Evaluation of the 7th edition of the TNM classification in patients with resected esophageal squamous cell carcinoma.World J Gastroenterol. 2014 Dec 28; 20(48):18397-403.WJ
To evaluate the prognostic factors and tumor stages of the 7(th) edition TNM classification for esophageal cancer.
In total, 1033 patients with esophageal squamous cell carcinoma (ESCC) who underwent surgical resection with or without (neo)adjuvant therapy between January 2003 and June 2012 at the Thoracic Surgery Department II of the Beijing Cancer Hospital, Beijing, China were included in this study. The following eligibility criteria were applied: (1) squamous cell carcinoma of the esophagus or gastroesophageal junction identified by histopathological examination; (2) treatment with esophagectomy plus lymphadenectomy with curative intent; and (3) complete pathologic reports and follow-up data. Patients who underwent non-curative (R1) resection and patients who died in hospital were excluded. Patients who received (neo)adjuvant therapy were also included in this analysis. All patients were restaged using the 7(th) edition of the Union for International Cancer Control and the American Joint Committee on Cancer TNM staging systems. Univariate and multivariate analyses were performed to identify the prognostic factors for survival. Survival curves were plotted using the Kaplan-Meier method, and the log-rank test was used to evaluate differences between the subgroups.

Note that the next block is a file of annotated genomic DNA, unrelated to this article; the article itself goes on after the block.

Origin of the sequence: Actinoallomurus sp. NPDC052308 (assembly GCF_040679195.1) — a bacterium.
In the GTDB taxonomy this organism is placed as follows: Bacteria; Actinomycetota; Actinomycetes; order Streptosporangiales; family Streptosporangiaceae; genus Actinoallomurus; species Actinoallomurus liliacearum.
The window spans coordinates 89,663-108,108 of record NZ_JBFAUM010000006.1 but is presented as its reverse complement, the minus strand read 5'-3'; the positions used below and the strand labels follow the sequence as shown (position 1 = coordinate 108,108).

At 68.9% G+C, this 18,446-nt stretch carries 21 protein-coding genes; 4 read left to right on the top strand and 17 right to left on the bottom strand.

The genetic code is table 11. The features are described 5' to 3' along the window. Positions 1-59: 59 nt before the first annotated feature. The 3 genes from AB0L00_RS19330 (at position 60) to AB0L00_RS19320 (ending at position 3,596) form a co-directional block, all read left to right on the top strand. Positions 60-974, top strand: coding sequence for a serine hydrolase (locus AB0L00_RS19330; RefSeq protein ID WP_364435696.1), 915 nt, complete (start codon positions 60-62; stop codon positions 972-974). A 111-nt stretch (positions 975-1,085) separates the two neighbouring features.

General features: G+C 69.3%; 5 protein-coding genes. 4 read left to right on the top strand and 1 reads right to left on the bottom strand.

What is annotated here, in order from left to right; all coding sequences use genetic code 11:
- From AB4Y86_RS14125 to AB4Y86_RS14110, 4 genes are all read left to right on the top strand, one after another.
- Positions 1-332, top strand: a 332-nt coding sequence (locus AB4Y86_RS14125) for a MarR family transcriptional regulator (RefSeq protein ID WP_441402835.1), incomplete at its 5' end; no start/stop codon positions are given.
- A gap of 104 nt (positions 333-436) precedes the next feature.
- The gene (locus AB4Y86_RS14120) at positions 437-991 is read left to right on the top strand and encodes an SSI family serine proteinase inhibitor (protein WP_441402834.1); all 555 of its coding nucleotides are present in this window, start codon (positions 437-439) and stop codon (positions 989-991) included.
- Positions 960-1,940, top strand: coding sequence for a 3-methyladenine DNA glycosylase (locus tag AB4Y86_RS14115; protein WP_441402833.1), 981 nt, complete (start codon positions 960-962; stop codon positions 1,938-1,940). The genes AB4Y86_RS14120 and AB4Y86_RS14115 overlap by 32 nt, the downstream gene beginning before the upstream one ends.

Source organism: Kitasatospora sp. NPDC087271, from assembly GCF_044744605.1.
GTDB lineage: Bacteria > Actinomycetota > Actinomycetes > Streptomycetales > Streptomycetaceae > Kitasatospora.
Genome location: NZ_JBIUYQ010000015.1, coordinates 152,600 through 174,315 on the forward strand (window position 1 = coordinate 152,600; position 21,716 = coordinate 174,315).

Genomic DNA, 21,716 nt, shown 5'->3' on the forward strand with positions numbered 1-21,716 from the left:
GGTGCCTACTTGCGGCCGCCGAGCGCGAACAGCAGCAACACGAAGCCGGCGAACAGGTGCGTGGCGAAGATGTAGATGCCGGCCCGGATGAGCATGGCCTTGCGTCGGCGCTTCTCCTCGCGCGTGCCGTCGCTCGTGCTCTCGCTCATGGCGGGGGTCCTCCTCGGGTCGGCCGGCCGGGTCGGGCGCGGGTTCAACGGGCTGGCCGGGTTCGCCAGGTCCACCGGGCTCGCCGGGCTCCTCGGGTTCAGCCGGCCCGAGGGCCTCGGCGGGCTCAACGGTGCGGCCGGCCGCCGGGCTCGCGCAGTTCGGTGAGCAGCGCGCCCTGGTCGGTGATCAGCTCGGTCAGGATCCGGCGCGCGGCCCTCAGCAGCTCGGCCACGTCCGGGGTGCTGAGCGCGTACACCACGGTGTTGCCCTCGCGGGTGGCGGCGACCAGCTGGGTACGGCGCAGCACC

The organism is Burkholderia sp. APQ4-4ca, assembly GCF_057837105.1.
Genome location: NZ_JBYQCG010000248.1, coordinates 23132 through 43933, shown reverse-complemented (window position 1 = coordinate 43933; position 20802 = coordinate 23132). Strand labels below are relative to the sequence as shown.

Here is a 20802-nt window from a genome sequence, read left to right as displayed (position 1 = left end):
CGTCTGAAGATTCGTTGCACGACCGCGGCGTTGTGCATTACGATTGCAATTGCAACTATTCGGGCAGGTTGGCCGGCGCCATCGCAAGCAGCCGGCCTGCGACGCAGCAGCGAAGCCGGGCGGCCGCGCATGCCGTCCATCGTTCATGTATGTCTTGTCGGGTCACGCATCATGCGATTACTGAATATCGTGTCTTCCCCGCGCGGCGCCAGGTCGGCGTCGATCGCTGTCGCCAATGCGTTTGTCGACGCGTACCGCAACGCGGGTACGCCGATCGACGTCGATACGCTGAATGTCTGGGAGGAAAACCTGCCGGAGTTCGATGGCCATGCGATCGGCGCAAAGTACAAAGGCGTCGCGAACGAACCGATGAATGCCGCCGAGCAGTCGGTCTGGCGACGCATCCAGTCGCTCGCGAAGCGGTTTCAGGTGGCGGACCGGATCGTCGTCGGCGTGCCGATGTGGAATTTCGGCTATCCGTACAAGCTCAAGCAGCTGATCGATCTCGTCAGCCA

Of the 1033 patients, 273 patients received (neo)adjuvant therapy, and 760 patients were treated with surgery alone. The median follow-up time was 51.6 mo (range: 5-112 mo) and the overall 5-year survival rate was 36.4%. Gender, "pT" and "pN" descriptors, (neo)adjuvant therapy, and the 7(th) edition TNM stage grouping were independent prognostic factors in the univariate and multivariate analyses. However, neither histologic grade nor cancer location were independent prognostic factors in the univariate and multivariate analyses. The 5-year stage-based survival rates were as follows: IA, 84.9%; IB, 70.9%; IIA, 56.2%; IIB, 43.3%; IIIA, 37.9%; IIIB, 23.3%; IIIC,12.9% and IV, 3.4%. There were significant differences between each adjacent staging classification. Moreover, there were significant differences between each adjacent pN and pM subgroup. According to the pT descriptor, there were significant differences between each adjacent subgroup except between pT3 and pT4 (P = 0.405). However, there was no significant difference between each adjacent histologic grade subgroup and between each adjacent cancer location subgroup.
The 7(th) edition is considered to be valid for patients with resected ESCC. However, the histologic grade and cancer location were not prognostic factors for ESCC.